Let’s now see look at the height and size of such an index …

SQL> select index_name, blevel from user_indexes where index_name = ‘BOWIE_IDX';

INDEX_NAME BLEVEL
---------- ------
BOWIE_IDX       1

SQL> analyze index bowie_idx validate structure;

Index analyzed.

SQL> select height, btree_space, used_space from index_stats;

HEIGHT BTREE_SPACE USED_SPACE
------ ----------- ----------
     2     3336032    2988168

OK, so the index has a height of 2 (or a blevel of 1).

So would rebuilding such an index in a 16K block tablespace really give the index a “flatter structure” ? Will it really reduce the height of the index ? Well, let’s give it a go and see …

SQL> alter index bowie_idx rebuild tablespace ts_16k;

Index altered.

Let’s ensure our test case matches the one used by Robin and see if the number of consistent gets drops as expected by running the same select count(*) statement a number of times:

SQL> select /*+ index_ffs(bowie) */ count(*) from bowie;

Execution Plan
----------------------------------------------------------
Plan hash value: 1410776261
-------------------------------
| Id  | Operation             |
-------------------------------
|   0 | SELECT STATEMENT      |
|   1 |  SORT AGGREGATE       |
|   2 |   INDEX FAST FULL SCAN|
-------------------------------
Statistics
----------------------------------------------------------
  0  recursive calls
  0  db block gets
211  consistent gets
  0  physical reads
  0  redo size
412  bytes sent via SQL*Net to client
396  bytes received via SQL*Net from client
  2  SQL*Net roundtrips to/from client
  0  sorts (memory)
  0  sorts (disk)
  1  rows processed

Indeed it does, consistent gets have indeed reduced from 421 down to 211, exactly as in Robin’s example. Exciting stuff  !! Well, not really, I’ll demonstrate later why these numbers don’t actually mean as much as they appear…

Let’s see if indeed the index does have a “flatter structure” …

SQL> select index_name, blevel from user_indexes where index_name = ‘BOWIE_IDX';

INDEX_NAME BLEVEL
---------- ------
BOWIE_IDX       1

SQL> select height, btree_space, used_space from index_stats;

     HEIGHT BTREE_SPACE USED_SPACE
---------- ----------- ----------
         2     3351776    2985662

No !!

The index in the 16K block tablespace does not have a flatter structure. In fact the index has exactly the same height of 2 as it did previously and practically the same amount of index space.

As you can see, it’s very easy to give it a go, to test and validate these types of claims yourself. So no, even Robin’s “infamous” test case does not in fact “prove” indexes will have a “flatter structure” if rebuilt in a larger block tablespace. This is the first of the key points I want to get across. Just because you rebuild an index in a larger block tablespace, it doesn’t necessarily mean the index height will reduce or that the resultant index will have a flatter structure. In many many cases, depending on the size of the index and the increase in block size, the height of an index will not reduce at all. I’ve explained why this is the case in some detail in this previous post.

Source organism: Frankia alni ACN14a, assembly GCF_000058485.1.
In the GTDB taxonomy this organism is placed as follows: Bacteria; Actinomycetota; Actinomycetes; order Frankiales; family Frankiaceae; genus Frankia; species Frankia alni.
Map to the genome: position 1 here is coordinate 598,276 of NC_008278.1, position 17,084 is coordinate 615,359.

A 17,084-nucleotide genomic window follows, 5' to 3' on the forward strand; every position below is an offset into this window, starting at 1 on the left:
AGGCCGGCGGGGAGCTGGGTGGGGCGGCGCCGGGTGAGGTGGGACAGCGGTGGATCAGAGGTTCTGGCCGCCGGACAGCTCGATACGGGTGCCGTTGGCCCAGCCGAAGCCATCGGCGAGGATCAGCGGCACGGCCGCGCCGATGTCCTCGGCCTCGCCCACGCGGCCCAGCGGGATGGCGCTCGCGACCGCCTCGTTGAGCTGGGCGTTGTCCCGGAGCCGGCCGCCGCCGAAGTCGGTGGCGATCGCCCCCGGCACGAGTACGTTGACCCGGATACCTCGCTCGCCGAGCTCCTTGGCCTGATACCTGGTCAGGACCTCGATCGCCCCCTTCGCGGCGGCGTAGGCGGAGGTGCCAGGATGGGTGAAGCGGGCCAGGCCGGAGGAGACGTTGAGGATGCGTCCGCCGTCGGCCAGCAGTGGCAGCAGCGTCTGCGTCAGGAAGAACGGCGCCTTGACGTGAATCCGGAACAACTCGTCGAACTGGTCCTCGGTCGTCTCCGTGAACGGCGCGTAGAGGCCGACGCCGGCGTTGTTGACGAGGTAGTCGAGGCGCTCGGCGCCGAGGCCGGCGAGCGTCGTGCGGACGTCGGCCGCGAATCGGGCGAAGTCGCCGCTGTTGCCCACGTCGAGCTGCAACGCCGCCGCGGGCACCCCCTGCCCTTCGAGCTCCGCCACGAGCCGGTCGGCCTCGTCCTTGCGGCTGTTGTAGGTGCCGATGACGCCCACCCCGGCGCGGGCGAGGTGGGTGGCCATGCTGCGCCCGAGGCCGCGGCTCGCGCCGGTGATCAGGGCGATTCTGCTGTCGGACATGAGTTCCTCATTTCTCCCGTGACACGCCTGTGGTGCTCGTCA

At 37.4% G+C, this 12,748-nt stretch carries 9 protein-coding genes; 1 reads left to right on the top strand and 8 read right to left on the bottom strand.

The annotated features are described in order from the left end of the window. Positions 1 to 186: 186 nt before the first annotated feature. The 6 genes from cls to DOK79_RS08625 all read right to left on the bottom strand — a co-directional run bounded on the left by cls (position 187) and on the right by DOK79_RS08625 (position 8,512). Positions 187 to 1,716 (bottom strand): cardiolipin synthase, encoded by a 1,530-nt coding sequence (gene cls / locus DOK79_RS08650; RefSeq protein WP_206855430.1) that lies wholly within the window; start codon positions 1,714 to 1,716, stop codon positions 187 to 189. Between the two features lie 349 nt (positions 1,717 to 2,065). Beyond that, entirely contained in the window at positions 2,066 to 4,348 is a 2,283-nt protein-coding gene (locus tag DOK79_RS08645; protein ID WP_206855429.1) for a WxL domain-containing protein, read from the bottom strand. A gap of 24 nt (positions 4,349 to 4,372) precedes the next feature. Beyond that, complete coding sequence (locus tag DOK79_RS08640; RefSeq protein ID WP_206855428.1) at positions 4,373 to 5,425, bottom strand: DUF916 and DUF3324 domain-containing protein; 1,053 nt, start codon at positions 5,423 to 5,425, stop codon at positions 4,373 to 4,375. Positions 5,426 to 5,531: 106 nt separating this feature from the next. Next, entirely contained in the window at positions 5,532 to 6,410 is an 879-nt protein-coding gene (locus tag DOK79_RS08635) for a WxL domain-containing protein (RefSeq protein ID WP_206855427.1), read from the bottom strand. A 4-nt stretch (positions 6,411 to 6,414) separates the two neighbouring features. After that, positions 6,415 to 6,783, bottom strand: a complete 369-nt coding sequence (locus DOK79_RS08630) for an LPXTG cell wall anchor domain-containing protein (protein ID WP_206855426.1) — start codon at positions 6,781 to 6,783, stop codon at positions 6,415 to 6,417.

In fact, in some ways, the index height has now INCREASED, not decreased as a result of moving the index to a larger block size. The index had a “flatter structure” when it was in the 8K block tablespace than it does after it was rebuilt in the 16K block tablespace. Robin’s demo is actually a perfect example of this !!

Why ?

Well previously, we had an index structure that had a height of 2 with each “level” being 8K. Now we have an index structure that also has a height of 2 but each level now consists of 16K index blocks. Previously to perform an Index range scan we had to read at least 2 x 8K index blocks or 16K in total. Now we have to read at least 2 x 16K or 32K in total when performing an index range scan.

We’ve just rebuilt the index with larger sized blocks. Imagine a new building that has the same number of floors as the older building but each floor is now double the “size” (height) than it was previously. Although the new building is still a 2 storey building, the actual physical height of the building has just doubled … 

And guess what ? For many many common queries and processes, there’s now potentially an additional overhead associated with having to always read in an index block that is double the size.

To be discussed next …

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Comments»

1. raj - February 18, 2009

If index stats remained the same even after rebuilding then how did consistent gets went down. Can you explain that as well?
I enjoy reading your blog and thank you for helping us in understanding the mechanism on working of Oracle indexes.

2. Brian Tkatch - February 19, 2009

If Height * Block Size has such an effect, does that mean a a Height of 3 with a Block Size of 8 (24) would be less costly than a Height of 2 with a Block Size of 16 (32)?

3. jeff - February 19, 2009

Hey Richard, just thought I’d let you know the link 5 paragraphs up is broken.

As always, thanks for the great info.

4. joel garry - February 19, 2009

Consistent gets is “Number of times a consistent read was requested for a block from the buffer cache.” If the same stuff is in half as many larger blocks, and the blocks are all sitting there in the buffers ready to go, there ought to be half as many consistent gets.